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Feb 26, 2018
In Religion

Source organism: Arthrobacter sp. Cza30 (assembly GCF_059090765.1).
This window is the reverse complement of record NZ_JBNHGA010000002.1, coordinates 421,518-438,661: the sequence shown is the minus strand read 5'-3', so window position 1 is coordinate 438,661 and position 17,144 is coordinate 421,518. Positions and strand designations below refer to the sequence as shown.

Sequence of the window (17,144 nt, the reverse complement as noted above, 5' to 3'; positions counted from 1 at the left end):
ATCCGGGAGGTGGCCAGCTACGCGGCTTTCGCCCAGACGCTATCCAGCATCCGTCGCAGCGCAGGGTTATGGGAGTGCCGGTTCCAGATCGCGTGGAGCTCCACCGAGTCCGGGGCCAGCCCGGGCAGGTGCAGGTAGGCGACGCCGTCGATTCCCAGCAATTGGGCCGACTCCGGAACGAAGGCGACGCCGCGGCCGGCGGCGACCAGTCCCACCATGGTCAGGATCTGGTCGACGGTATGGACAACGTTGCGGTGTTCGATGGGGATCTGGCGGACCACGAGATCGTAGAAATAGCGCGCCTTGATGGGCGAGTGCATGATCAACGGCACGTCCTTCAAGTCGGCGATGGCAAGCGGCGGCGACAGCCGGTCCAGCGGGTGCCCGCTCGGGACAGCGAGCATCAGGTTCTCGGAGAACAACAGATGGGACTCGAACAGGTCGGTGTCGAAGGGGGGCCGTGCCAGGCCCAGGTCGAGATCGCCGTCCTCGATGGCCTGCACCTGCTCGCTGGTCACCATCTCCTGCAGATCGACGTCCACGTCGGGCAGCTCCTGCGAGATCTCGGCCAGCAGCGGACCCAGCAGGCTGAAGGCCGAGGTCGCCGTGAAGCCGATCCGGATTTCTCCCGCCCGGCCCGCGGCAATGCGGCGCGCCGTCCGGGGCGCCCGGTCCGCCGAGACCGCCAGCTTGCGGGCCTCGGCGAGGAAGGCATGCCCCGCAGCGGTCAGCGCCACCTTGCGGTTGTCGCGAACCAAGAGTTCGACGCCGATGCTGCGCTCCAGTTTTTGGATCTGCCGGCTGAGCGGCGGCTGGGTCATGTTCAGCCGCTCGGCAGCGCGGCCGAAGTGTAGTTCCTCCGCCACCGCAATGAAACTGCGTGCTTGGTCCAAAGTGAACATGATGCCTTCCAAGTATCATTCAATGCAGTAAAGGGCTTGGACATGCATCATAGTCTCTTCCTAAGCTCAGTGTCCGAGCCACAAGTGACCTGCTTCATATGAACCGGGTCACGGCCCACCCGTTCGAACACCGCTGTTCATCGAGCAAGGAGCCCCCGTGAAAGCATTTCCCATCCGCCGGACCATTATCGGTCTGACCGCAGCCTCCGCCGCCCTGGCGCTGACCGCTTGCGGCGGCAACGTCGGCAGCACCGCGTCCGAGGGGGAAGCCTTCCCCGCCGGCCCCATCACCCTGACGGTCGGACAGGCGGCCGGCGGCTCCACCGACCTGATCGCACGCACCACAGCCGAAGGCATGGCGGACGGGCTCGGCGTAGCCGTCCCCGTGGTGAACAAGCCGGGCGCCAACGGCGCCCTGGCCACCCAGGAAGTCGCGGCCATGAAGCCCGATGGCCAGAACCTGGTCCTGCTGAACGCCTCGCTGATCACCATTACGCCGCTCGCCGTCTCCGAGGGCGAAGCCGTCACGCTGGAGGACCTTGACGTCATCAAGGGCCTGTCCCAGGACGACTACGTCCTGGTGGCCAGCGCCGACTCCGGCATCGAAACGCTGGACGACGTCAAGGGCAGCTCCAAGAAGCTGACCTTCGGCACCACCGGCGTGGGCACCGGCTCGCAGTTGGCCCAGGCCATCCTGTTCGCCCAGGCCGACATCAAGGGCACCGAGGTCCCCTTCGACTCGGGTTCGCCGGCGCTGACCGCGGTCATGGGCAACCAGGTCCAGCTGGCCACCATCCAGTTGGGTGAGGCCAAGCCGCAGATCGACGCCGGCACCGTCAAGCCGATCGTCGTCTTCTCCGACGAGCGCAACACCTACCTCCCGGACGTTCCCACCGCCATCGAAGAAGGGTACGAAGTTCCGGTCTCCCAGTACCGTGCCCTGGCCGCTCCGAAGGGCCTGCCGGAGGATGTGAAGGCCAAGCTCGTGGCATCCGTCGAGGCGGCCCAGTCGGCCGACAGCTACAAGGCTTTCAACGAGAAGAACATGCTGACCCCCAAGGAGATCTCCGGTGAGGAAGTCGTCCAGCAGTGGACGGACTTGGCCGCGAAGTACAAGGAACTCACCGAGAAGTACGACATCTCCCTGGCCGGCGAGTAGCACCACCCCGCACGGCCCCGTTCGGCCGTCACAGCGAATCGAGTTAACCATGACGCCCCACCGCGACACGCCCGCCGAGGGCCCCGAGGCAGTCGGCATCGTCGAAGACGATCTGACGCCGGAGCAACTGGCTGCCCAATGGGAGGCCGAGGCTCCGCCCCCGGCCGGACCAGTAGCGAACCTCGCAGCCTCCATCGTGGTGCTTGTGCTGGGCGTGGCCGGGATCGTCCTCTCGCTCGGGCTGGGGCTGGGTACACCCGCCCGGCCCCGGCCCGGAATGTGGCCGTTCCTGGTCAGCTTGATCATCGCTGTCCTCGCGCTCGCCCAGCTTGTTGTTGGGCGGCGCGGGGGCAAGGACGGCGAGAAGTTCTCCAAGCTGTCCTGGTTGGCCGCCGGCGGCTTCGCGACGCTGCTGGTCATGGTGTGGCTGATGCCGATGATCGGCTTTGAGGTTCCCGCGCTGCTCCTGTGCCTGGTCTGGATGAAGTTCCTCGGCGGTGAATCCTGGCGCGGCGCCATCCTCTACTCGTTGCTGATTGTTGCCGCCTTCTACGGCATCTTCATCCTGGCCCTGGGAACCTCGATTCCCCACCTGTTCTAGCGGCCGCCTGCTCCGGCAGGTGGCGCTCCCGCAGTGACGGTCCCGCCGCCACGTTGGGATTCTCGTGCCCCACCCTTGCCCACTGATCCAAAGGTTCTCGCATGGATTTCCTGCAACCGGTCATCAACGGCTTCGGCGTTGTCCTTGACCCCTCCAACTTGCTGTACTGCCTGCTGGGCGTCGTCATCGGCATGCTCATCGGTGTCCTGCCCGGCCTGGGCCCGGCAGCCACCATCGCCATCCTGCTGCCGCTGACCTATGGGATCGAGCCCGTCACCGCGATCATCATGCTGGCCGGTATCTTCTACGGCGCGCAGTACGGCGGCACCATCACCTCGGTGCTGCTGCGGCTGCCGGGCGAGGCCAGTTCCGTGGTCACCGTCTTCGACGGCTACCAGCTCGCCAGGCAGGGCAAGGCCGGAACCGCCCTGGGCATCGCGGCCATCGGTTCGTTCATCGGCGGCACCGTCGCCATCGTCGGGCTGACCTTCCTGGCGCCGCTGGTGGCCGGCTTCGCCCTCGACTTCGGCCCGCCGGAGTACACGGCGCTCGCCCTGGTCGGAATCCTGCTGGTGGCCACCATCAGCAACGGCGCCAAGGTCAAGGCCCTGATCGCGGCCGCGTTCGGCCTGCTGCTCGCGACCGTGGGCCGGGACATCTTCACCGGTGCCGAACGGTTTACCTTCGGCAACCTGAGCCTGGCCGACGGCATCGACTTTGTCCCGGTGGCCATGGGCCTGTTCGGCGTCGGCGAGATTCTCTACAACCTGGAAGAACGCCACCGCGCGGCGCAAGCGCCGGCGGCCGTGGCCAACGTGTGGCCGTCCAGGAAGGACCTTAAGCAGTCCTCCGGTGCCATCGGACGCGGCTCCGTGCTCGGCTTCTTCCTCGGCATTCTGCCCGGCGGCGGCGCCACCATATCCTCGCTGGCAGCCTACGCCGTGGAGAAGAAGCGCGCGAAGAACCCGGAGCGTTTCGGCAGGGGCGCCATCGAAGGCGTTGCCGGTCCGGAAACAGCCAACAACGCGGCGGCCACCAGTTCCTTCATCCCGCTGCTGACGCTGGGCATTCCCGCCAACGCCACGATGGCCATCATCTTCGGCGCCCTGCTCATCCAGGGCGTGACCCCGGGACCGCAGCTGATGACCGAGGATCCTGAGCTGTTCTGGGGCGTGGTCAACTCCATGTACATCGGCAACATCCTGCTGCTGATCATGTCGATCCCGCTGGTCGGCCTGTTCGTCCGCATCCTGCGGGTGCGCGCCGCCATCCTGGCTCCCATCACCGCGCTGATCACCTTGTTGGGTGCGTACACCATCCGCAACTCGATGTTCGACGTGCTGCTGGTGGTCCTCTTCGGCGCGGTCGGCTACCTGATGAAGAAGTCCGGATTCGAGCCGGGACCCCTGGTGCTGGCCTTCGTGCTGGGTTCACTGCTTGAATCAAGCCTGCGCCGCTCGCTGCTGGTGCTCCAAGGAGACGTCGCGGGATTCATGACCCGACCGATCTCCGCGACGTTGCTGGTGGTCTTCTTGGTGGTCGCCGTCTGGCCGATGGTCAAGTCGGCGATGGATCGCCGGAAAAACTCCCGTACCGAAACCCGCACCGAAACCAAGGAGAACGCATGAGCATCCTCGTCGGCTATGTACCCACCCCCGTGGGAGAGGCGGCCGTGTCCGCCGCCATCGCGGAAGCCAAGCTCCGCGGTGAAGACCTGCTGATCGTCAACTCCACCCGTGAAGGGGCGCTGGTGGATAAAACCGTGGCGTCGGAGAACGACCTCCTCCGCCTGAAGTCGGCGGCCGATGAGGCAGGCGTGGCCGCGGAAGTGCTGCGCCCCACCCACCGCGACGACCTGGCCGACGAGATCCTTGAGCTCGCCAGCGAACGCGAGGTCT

The 40 days of Lent begin with “Jesus’ Temptation in the Wilderness.” I hope you either read my sermon or watched it on YouTube: 6Jesus1, 2, & 3, dated Feb. 11. (If not, please do so.) We see Jesus wrestle (for 40 days in the wilderness) with three potential ways his Messianic movement might have proceeded. He chose (first) not to pursue the path of economic success and universal “food security” – turning stones into bread – which would have offered not only himself but all his followers a lifetime of free bread -- Wonder Bread! -- made from minerals at his fingertips. To feed the hungry is a good cause; isn’t it? It has always been tempting for politicians and rulers to offer “free bread and circuses” to the masses of people in order to appease them, provide for their basic needs, and keep them from revolting. But in every economy (from the Roman Empire of Jesus’ day to the current trillion-dollar deficit federal budget of our own) somebody always had to make the bread and to put on the circus performances … and somebody had to pay for it. Jesus refused that path -- the path of feeding people’s bellies, including his own. He was not going to bribe them with bread. Jesus chose (second) not to pursue the path of religious spectacle and “conforming” to the expectations of the priests. Remember: that was the temptation for Jesus to descend from the pinnacle of the Temple with a retinue of angels into the courtyard of the priests. No, Jesus refused to tie his Gospel to the rules and rituals, the offerings and sacrifices, that his culture demanded: religiously separating the kosher from the unkosher, the clean from what’s unclean, the sinner from the self-righteous, and so forth. To perform a spectacular miracle at the Jerusalem Temple would certainly have gained Jesus a following among the religious folks, but it would not lead to changed hearts, nor to increased faith in God. Jesus refused to use the path of religion to prove that he was the Messiah. Third, Jesus refused to pursue a “political” path to power. He saw the local power-brokers -- with their military and their police powers, with coercive regulations and their demands for tribute and taxes -- civic authorities working for King Herod and religious collaborators working with Rome, with their chains of command and social hierarchy -- as part of the problem, not the solution for the injustices, and poverty, and deplorable conditions that the hoi polloi had to endure. Jesus returned from his 40-day test in the wilderness with nothing in his hands that would prove that he was the Messiah, except his inner conviction that he was going to bring his personal understanding of God to the people in a new way. I await your feedback. Rev. Dr. Paul A. Lance, Alpena
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